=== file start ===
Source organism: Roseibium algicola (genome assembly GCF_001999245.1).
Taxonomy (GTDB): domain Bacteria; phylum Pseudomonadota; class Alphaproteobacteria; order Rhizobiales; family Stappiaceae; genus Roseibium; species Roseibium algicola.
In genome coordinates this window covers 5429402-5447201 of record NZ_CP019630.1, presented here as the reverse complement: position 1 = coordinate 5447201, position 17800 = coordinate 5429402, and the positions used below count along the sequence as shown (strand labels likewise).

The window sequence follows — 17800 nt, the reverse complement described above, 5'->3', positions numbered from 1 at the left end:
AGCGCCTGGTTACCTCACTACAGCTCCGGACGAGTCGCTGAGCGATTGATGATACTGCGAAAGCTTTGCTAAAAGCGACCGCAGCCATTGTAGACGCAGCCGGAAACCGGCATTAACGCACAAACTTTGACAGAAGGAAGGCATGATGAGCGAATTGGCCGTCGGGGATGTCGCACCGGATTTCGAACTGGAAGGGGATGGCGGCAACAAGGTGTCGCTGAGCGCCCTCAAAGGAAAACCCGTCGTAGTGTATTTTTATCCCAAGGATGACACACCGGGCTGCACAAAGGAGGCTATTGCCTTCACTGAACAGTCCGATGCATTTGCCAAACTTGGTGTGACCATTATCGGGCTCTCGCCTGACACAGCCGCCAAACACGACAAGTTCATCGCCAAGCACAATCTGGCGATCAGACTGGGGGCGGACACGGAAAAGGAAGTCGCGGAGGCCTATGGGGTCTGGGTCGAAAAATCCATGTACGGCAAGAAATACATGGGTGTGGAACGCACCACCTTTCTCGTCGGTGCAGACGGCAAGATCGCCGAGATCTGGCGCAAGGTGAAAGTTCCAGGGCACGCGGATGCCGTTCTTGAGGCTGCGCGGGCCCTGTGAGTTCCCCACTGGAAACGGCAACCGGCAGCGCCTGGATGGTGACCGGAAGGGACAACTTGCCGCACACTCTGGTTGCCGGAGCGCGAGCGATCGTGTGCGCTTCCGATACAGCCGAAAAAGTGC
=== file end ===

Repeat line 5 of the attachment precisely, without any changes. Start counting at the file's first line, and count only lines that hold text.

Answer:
AGCGCCTGGTTACCTCACTACAGCTCCGGACGAGTCGCTGAGCGATTGATGATACTGCGAAAGCTTTGCTAAAAGCGACCGCAGCCATTGTAGACGCAGCCGGAAACCGGCATTAACGCACAAACTTTGACAGAAGGAAGGCATGATGAGCGAATTGGCCGTCGGGGATGTCGCACCGGATTTCGAACTGGAAGGGGATGGCGGCAACAAGGTGTCGCTGAGCGCCCTCAAAGGAAAACCCGTCGTAGTGTATTTTTATCCCAAGGATGACACACCGGGCTGCACAAAGGAGGCTATTGCCTTCACTGAACAGTCCGATGCATTTGCCAAACTTGGTGTGACCATTATCGGGCTCTCGCCTGACACAGCCGCCAAACACGACAAGTTCATCGCCAAGCACAATCTGGCGATCAGACTGGGGGCGGACACGGAAAAGGAAGTCGCGGAGGCCTATGGGGTCTGGGTCGAAAAATCCATGTACGGCAAGAAATACATGGGTGTGGAACGCACCACCTTTCTCGTCGGTGCAGACGGCAAGATCGCCGAGATCTGGCGCAAGGTGAAAGTTCCAGGGCACGCGGATGCCGTTCTTGAGGCTGCGCGGGCCCTGTGAGTTCCCCACTGGAAACGGCAACCGGCAGCGCCTGGATGGTGACCGGAAGGGACAACTTGCCGCACACTCTGGTTGCCGGAGCGCGAGCGATCGTGTGCGCTTCCGATACAGCCGAAAAAGTGC